Bone turnover is accelerated at involved sites. Pagetic lesions are metabolically active and highly vascular. Excessively active osteoclasts are often large and contain many nuclei. Osteoblastic repair is also hyperactive, causing coarsely woven, thickened lamellae and trabeculae. This abnormal structure weakens the bone, despite bone enlargement and areas of bone sclerosis.

Symptoms and Signs of Paget Disease of Bone

Paget disease of the bone is usually asymptomatic. If symptoms occur, they develop insidiously, with pain, stiffness, fatigue, and bone deformity. Bone pain is aching, deep, and occasionally severe, sometimes worse at night. Pain also may arise from compression neuropathy or osteoarthritis.

If the skull is involved, signs may include skull enlargement bitemporally and frontally (frontal bossing), dilated scalp veins, and nerve deafness in one or both ears. Symptoms may include vertigo, headaches, and hearing impairment. Deformities may develop from bowing of the long bones or osteoarthritis. Pathologic fractures may be the presenting manifestation. New onset or severe pain at a site of pagetic bone should prompt consideration of osteosarcoma.


The most common complication of Paget disease of bone is

Osteoarthritis occurs in up to 50% of patients and develops in joints adjacent to involved bone. Pathologic fracture is also common due to focal areas of weakened bone.

Overgrown bone may compress nerves and other structures passing through small foramina. Spinal stenosis or spinal cord compression may develop.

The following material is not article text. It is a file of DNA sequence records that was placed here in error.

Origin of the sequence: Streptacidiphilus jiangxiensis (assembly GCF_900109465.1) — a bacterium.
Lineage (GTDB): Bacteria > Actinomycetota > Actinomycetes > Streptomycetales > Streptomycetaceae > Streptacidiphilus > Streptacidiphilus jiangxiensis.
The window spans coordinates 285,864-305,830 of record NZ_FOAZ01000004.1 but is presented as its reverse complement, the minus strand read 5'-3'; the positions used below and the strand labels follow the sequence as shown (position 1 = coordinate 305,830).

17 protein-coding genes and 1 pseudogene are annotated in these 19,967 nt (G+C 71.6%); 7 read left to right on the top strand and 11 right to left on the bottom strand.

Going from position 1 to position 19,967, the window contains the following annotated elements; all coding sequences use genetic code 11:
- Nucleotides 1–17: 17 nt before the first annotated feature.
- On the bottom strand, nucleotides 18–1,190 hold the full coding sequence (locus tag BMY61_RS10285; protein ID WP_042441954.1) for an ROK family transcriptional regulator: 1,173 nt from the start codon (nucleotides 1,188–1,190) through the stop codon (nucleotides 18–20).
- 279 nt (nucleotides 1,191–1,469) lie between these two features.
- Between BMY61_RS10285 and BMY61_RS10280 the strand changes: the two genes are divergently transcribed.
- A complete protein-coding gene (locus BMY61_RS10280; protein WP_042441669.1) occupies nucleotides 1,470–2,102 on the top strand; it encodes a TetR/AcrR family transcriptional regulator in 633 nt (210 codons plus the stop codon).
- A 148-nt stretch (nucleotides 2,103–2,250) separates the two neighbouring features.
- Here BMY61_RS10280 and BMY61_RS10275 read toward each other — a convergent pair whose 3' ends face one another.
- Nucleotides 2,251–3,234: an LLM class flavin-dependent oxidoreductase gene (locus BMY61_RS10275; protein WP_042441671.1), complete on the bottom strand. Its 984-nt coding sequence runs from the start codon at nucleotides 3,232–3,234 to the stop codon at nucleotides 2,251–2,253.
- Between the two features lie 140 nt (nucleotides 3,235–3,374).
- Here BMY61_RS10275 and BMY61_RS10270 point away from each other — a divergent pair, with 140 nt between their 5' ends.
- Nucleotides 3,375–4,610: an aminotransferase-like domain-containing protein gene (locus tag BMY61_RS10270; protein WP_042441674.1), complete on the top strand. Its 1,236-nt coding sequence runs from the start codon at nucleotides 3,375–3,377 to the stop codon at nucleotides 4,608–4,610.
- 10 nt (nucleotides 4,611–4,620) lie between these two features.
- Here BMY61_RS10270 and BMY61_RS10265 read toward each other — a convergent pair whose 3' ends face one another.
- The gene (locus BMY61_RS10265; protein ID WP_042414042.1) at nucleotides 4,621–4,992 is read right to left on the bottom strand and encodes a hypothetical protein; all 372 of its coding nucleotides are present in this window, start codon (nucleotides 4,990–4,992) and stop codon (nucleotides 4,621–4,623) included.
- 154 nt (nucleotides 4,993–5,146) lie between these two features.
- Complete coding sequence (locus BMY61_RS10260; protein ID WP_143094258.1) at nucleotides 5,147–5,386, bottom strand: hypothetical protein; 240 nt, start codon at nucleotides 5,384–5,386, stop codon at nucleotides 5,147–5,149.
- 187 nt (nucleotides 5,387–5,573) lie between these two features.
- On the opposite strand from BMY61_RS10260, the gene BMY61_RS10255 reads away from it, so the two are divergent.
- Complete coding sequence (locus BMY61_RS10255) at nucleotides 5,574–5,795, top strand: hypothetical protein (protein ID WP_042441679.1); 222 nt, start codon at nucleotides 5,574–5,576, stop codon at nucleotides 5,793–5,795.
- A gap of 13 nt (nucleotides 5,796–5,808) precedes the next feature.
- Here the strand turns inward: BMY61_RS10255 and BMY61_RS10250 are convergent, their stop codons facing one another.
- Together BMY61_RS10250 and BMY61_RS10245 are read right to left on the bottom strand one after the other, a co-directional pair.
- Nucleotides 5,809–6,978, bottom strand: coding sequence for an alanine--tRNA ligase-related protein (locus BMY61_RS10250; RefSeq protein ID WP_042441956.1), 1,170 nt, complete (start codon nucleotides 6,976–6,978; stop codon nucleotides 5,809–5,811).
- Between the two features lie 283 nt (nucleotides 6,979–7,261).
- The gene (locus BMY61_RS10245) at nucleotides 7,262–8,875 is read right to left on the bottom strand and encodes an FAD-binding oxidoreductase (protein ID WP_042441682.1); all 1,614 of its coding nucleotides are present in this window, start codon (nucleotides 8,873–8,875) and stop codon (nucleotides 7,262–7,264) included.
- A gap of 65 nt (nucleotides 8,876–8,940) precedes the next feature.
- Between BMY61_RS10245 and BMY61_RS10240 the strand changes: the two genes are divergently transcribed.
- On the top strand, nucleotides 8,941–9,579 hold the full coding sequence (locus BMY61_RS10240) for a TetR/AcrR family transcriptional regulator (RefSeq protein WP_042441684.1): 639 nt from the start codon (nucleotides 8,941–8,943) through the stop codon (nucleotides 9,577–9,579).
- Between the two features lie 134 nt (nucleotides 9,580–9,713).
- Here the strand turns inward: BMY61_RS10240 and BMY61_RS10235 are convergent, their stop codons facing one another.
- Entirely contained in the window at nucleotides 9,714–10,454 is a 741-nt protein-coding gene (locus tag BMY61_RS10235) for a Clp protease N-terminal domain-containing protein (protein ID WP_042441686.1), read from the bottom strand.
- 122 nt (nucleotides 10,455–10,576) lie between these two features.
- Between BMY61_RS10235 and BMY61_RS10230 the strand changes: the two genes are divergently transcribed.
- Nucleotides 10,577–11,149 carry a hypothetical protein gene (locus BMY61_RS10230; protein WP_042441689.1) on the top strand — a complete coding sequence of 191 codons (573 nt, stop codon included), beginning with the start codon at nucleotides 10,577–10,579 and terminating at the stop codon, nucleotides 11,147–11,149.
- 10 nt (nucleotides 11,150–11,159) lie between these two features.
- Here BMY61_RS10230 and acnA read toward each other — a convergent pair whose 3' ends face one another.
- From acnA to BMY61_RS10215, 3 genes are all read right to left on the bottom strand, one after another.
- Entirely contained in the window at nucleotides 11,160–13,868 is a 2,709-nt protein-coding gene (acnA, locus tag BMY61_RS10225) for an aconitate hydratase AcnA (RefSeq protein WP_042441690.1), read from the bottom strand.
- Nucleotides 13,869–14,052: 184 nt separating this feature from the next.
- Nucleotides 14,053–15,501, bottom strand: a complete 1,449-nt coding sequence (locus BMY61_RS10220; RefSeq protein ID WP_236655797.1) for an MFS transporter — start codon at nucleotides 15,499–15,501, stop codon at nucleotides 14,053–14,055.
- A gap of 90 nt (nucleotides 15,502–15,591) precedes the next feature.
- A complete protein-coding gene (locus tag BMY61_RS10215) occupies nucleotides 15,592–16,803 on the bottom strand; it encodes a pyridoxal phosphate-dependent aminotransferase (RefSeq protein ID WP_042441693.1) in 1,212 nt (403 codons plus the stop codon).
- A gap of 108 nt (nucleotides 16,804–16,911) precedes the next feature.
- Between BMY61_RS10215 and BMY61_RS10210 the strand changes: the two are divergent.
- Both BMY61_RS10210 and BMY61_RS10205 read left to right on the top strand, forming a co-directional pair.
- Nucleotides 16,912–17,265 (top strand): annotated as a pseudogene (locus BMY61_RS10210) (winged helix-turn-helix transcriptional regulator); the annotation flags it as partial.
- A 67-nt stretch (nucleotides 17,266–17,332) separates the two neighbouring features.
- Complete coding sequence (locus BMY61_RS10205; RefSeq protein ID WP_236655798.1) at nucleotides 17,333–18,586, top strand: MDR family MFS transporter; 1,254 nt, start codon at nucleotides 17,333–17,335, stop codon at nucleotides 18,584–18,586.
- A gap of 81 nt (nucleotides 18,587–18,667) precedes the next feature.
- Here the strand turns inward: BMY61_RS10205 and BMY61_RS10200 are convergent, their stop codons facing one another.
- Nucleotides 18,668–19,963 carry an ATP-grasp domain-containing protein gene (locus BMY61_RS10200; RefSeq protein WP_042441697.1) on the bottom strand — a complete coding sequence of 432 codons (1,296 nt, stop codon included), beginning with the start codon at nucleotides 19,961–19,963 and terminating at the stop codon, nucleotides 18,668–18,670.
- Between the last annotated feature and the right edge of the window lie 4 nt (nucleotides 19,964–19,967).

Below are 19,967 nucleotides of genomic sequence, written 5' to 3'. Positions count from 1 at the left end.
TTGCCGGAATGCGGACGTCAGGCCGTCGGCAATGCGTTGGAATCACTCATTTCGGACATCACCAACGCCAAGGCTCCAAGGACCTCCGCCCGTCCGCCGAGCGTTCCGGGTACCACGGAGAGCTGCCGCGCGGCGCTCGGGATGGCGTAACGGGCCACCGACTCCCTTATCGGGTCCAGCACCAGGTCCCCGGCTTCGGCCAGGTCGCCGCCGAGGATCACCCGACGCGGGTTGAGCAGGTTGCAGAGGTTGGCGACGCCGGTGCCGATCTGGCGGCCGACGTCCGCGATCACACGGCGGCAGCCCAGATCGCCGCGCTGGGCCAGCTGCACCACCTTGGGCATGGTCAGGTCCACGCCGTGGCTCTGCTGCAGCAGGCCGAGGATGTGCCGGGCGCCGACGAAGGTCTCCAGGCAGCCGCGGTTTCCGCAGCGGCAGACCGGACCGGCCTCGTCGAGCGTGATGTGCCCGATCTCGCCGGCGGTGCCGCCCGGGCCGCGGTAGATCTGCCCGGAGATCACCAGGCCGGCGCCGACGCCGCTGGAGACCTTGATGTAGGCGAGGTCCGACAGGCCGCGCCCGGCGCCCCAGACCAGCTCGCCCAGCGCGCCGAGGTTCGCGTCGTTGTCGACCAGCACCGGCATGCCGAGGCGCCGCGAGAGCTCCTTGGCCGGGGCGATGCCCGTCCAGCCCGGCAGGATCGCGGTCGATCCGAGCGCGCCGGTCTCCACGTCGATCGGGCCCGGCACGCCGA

Rare complications include transformation to osteosarcoma in < 1% of patients. Highly vascular bones may bleed excessively during orthopedic surgery. Very rarely, hypercalcemia develops in patients who are immobile; however, hypercalcemia in ambulatory patients suggests the coexistence of hyperparathyroidism. High-output heart failure due to large or numerous hypervascular lesions has been reported.

Diagnosis of Paget Disease of Bone

  • Plain x-rays

  • Elevated serum alkaline phosphatase or other markers of increased bone turnover

  • Bone scan to establish the extent and location of disease

Paget disease should be suspected in patients with the following:

  • Unexplained bone pain or deformity

  • Suggestive findings on x-ray

  • Unexplained elevation of serum alkaline phosphatase on laboratory tests done for other reasons, particularly if liver-sourced 5'-nucleotidase or gamma-glutamyl-transpeptidase (GGT) is normal

Confirmation on x-ray is required to establish the diagnosis. Characteristic x-ray findings include abnormal architecture with coarse trabeculae and cortical thickening and sclerosis. Involved bone may be enlarged, and pagetic lesions in the tibia or femur may result in bowing. Once a diagnosis of Paget's disease of bone is made on x-ray, a radionuclide bone scan using technetium-labeled phosphonates should be done to determine the extent of bone involvement. However, in cases of diagnostic uncertainty, a biopsy should be performed to exclude possible metastatic disease. A biopsy is also indicated for patients with known pagetic bone involvement who have worsening symptoms at the affected site to evaluate for osteosarcoma or other tumors (eg, giant cell tumor of bone).